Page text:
Areas of expertise
Our faculty and staff work hand-in-hand with educators in local offices of Cornell Cooperative Extension as well as Regional Agricultural Teams to put our science-based solutions to work on your farm and in your home and community.
For grain and forage producers, fruit, vegetable and mushroom growers, and gardeners.
Features urban horticulture, bio-energy crops, turfgrass, flower bulb, greenhouse, resource information science and home landscape information.
Collections including hortorium, mushroom and fungus herbarium, vegetable varieties and woody plants database.
Professional development, public gardens and farms and distance learning courses.
Global Development programs, rice diversity project, transnational learning and Alliance for Science.
Research, teaching and outreach efforts at the School of Integrative Plant Science have big impacts in urban areas.
Of special Interest
New York state is poised to become a major producer of industrial hemp, providing healthy hempseed oil and grain food products, fiber for textiles, building materials and other uses, and medicinally active compounds that potentially offer health benefits to people and animals.
Portal to organic resources at Cornell for farmers, gardeners, agricultural and extension educators and all others interested in organic production systems.
Our Field Crops website is for corn, forage, small grain, and soybean producers. Provides comprehensive information on each crop along with recommendations, a newsletter and more.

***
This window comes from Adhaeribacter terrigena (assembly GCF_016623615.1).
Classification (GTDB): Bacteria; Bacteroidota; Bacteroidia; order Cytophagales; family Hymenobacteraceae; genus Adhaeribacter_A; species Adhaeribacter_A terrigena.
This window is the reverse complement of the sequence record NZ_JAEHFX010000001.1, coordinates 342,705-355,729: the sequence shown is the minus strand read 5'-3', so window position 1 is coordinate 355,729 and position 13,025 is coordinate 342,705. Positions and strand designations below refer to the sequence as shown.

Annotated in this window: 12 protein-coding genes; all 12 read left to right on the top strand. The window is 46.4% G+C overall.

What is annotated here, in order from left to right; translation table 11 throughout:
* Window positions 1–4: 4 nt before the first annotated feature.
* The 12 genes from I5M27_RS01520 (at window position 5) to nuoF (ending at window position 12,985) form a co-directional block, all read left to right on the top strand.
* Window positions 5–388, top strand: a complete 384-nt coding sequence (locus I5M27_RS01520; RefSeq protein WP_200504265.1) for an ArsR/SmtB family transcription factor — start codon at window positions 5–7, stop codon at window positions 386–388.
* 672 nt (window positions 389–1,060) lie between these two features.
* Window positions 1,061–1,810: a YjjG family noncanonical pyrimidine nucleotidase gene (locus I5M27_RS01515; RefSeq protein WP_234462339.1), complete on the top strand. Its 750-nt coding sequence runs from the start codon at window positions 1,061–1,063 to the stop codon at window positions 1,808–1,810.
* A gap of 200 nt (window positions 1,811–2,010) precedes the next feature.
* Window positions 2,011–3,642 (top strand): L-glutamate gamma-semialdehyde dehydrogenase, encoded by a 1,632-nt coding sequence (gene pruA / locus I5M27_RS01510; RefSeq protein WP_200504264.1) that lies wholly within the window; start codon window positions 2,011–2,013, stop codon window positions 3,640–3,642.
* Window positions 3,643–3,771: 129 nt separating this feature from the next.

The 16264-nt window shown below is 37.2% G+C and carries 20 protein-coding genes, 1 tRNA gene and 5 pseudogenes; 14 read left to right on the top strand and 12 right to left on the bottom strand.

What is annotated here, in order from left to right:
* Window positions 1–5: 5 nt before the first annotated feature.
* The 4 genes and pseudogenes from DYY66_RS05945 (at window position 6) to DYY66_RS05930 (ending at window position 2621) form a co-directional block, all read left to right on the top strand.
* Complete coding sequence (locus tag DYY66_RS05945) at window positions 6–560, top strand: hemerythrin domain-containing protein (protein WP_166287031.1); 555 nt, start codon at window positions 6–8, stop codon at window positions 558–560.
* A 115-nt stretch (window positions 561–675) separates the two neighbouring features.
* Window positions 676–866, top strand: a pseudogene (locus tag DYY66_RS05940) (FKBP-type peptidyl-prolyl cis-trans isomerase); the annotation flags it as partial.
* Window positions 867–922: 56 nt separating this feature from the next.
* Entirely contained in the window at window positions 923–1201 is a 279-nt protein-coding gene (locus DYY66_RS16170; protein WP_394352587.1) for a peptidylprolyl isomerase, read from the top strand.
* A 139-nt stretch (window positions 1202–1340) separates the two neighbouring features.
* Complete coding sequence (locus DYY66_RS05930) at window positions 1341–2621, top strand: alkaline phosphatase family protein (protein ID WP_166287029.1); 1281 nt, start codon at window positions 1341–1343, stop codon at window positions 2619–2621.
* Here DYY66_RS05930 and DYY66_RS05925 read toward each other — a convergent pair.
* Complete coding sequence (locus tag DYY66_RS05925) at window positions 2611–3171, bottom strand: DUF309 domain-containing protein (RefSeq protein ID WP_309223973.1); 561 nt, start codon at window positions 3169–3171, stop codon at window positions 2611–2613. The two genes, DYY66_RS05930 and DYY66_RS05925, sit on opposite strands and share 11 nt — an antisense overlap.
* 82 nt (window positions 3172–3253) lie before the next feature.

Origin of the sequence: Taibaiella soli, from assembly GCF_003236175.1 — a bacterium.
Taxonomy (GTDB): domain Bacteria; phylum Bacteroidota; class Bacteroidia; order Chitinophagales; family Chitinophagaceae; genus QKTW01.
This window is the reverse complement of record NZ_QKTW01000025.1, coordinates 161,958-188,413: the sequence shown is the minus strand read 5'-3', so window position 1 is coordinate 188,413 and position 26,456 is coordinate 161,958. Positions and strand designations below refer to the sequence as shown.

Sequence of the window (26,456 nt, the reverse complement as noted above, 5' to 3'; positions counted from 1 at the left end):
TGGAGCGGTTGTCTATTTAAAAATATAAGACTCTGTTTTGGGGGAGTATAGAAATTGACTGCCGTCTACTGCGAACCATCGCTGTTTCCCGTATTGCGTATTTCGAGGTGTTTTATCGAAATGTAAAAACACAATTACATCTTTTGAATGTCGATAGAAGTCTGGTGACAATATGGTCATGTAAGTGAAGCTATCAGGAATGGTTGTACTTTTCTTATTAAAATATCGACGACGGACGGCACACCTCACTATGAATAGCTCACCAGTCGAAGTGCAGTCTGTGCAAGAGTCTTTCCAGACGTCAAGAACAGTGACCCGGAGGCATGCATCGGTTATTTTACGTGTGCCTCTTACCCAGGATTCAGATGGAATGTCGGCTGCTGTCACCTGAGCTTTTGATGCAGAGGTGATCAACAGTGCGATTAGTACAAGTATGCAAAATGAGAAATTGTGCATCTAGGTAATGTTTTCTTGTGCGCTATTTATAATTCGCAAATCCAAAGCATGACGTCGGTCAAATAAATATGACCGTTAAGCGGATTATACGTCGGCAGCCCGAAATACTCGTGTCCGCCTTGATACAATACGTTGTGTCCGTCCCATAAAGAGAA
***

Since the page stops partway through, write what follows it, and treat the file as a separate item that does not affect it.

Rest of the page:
Associated programs and initiatives
Cornell Small Farms Program
Small farms can help build human capacity, revitalize communities, supply regional food systems and foster ecological resilience in a changing world. Since 2001, the Cornell Small Farms Program has fostered programs that support and encourage the sustainability of diverse, thriving small farms. Learn more about the Cornell Small Farms Program.
New York State Integrated Pest Management (NYSIPM)
NYSIPM develops sustainable ways to manage pests and helps people to use methods that minimize environmental, health, and economic risks. On farms, vineyards, orchards; in schools, nursing homes, playgrounds; in your own home, lawn, or garden — IPM is foundational to sound, careful, economical ways of dealing with pests. Learn more about NYSIPM.
Northeastern IPM Center
The Center promotes the development and adoption of integrated pest management (IPM), a sound, sensible approach to dealing with pests and pesticide problems. Working with partners in agricultural, urban and rural settings, we identify — and address — regional priorities for research, education and outreach throughout the Northeast. Learn more about the Northeastern IPM Center.
Cornell Soil Health Program
Pioneering program sponsors educational programs, publishes the how-to manual, Comprehensive Assessment of Soil Health – The Cornell Framework and provides the gold standard in soil health assessment: A battery of tests that goes beyond just looking at nutrient levels to include the physical and biological condition of your soil. Learn more about the Cornell Soil Health Program.
Cornell Waste Management Institute (CWMI)
The Institute develops and shares research-based knowledge to help stakeholders — from farmers to policymakers — make sound decisions on managing organic residuals.Learn more about CWMI.
Institute for Resource Information Sciences (IRIS)
The Institute integrates environmental information science and technologies to support education and research, including the development and use of environmental data and information using resource inventory, remote sensing, geographic information systems and related spatial information technologies. Learn more about IRIS.